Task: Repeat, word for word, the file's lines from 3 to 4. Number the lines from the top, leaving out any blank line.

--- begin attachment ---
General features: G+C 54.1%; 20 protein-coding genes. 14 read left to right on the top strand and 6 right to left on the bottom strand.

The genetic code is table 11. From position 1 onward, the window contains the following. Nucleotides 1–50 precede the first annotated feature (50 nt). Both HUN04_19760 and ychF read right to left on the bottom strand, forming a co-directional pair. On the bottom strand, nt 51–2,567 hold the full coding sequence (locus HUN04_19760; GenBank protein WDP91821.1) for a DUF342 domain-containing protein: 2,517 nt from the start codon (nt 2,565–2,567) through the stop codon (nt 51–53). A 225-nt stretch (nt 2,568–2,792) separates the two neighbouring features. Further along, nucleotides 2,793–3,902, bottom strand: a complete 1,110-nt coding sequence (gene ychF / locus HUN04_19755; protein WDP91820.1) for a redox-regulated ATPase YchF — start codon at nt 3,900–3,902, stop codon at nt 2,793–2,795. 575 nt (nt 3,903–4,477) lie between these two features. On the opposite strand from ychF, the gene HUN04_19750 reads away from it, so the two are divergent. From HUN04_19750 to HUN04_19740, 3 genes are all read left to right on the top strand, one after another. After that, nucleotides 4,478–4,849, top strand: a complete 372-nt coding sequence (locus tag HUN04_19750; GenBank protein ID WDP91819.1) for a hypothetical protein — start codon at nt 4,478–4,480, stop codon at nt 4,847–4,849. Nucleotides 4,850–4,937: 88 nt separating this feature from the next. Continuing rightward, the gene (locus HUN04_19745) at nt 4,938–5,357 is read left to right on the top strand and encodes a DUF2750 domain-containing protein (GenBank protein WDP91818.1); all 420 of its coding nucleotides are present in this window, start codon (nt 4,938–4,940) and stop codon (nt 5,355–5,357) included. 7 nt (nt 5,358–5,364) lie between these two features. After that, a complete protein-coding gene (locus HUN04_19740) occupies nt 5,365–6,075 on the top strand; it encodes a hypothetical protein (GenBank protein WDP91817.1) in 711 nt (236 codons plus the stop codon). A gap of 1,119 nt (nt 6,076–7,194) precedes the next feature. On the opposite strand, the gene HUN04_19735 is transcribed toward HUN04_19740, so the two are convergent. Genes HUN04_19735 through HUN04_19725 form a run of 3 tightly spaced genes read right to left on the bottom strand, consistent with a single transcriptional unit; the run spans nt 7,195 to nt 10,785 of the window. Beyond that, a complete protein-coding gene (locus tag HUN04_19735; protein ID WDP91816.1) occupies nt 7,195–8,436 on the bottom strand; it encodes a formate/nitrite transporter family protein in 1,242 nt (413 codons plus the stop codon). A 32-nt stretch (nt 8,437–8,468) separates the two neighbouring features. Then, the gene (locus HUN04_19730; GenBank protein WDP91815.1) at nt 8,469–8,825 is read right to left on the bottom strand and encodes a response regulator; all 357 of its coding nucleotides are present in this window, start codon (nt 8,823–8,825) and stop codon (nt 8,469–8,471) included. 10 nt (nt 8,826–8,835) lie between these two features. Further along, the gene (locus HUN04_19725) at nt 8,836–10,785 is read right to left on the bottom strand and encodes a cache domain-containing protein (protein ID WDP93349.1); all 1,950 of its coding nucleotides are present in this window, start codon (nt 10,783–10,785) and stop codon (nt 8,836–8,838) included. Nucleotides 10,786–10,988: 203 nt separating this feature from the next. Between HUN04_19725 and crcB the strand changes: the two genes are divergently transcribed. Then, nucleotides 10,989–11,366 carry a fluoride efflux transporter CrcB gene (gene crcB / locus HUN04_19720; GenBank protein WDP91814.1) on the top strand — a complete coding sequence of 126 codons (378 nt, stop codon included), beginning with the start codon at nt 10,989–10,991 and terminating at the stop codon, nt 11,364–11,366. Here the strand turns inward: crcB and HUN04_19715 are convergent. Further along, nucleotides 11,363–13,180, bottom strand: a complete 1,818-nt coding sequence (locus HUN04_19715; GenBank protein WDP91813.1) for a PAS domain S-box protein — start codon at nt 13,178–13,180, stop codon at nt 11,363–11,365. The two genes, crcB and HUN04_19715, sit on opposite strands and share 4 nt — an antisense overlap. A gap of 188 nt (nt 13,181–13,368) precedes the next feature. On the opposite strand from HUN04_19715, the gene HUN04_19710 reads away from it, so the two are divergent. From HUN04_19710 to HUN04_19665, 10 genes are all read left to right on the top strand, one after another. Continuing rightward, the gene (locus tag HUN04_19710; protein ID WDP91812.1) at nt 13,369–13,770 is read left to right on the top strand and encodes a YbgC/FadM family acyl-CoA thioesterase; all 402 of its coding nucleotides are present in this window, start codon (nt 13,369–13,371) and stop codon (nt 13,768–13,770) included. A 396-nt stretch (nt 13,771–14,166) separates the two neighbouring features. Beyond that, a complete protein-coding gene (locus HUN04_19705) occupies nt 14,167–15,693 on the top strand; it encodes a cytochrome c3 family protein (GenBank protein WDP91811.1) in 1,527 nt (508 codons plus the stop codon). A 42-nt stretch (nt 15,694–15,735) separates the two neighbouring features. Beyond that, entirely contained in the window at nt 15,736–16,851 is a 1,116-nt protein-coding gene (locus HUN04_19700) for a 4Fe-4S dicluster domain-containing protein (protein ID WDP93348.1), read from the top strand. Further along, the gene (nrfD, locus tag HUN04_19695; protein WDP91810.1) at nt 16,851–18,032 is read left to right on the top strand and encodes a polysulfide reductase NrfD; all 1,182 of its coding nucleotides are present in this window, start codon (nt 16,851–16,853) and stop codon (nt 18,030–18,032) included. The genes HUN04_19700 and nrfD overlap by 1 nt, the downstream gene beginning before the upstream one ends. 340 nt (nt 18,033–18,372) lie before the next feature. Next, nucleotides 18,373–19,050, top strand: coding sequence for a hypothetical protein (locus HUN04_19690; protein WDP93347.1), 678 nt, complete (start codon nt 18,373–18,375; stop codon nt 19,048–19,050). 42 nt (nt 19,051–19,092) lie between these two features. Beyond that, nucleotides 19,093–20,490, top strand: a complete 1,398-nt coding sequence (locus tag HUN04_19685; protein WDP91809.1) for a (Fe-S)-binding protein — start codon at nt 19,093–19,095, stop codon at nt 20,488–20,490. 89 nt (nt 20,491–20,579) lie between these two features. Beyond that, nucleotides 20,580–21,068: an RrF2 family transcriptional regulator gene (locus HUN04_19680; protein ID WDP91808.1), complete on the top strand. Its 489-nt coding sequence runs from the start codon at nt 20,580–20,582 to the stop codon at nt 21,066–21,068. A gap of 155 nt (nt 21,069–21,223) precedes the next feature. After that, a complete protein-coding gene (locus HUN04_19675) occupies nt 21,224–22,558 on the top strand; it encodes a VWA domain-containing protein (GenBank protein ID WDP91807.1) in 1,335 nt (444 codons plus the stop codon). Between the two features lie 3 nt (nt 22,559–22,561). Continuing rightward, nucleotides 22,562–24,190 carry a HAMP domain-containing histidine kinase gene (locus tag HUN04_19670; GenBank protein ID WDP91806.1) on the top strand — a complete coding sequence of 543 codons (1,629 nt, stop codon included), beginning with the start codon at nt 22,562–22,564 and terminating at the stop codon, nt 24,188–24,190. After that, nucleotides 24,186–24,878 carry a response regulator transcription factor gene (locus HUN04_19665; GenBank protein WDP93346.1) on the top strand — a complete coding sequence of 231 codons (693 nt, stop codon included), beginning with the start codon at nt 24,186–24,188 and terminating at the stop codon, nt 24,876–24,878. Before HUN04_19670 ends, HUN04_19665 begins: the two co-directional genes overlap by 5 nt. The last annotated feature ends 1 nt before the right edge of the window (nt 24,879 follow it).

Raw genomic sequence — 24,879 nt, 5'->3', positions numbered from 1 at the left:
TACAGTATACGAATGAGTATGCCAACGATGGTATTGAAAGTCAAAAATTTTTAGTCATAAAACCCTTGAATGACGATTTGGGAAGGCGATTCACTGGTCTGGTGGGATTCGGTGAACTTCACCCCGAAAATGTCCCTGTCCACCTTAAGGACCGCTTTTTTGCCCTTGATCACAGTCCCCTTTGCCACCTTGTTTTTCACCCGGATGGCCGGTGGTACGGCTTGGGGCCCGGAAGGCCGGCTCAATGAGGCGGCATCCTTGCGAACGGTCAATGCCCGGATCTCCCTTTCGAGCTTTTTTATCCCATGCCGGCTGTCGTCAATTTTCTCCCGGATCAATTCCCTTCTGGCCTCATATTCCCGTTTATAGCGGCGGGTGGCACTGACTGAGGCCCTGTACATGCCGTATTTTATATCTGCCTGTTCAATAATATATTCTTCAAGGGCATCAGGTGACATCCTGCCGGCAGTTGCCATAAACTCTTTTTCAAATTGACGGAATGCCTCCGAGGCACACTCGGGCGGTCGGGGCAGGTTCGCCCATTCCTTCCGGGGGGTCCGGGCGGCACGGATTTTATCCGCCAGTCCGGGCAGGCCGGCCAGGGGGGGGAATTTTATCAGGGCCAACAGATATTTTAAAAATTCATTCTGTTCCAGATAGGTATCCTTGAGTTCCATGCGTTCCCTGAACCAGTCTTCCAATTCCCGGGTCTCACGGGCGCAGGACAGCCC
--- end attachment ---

Raw genomic sequence — 24,879 nt, 5'->3', positions numbered from 1 at the left:
TACAGTATACGAATGAGTATGCCAACGATGGTATTGAAAGTCAAAAATTTTTAGTCATAAAACCCTTGAATGACGATTTGGGAAGGCGATTCACTGGTCTGGTGGGATTCGGTGAACTTCACCCCGAAAATGTCCCTGTCCACCTTAAGGACCGCTTTTTTGCCCTTGATCACAGTCCCCTTTGCCACCTTGTTTTTCACCCGGATGGCCGGTGGTACGGCTTGGGGCCCGGAAGGCCGGCTCAATGAGGCGGCATCCTTGCGAACGGTCAATGCCCGGATCTCCCTTTCGAGCTTTTTTATCCCATGCCGGCTGTCGTCAATTTTCTCCCGGATCAATTCCCTTCTGGCCTCATATTCCCGTTTATAGCGGCGGGTGGCACTGACTGAGGCCCTGTACATGCCGTATTTTATATCTGCCTGTTCAATAATATATTCTTCAAGGGCATCAGGTGACATCCTGCCGGCAGTTGCCATAAACTCTTTTTCAAATTGACGGAATGCCTCCGAGGCACACTCGGGCGGTCGGGGCAGGTTCGCCCATTCCTTCCGGGGGGTCCGGGCGGCACGGATTTTATCCGCCAGTCCGGGCAGGCCGGCCAGGGGGGGGAATTTTATCAGGGCCAACAGATATTTTAAAAATTCATTCTGTTCCAGATAGGTATCCTTGAGTTCCATGCGTTCCCTGAACCAGTCTTCCAATTCCCGGGTCTCACGGGCGCAGGACAGCCC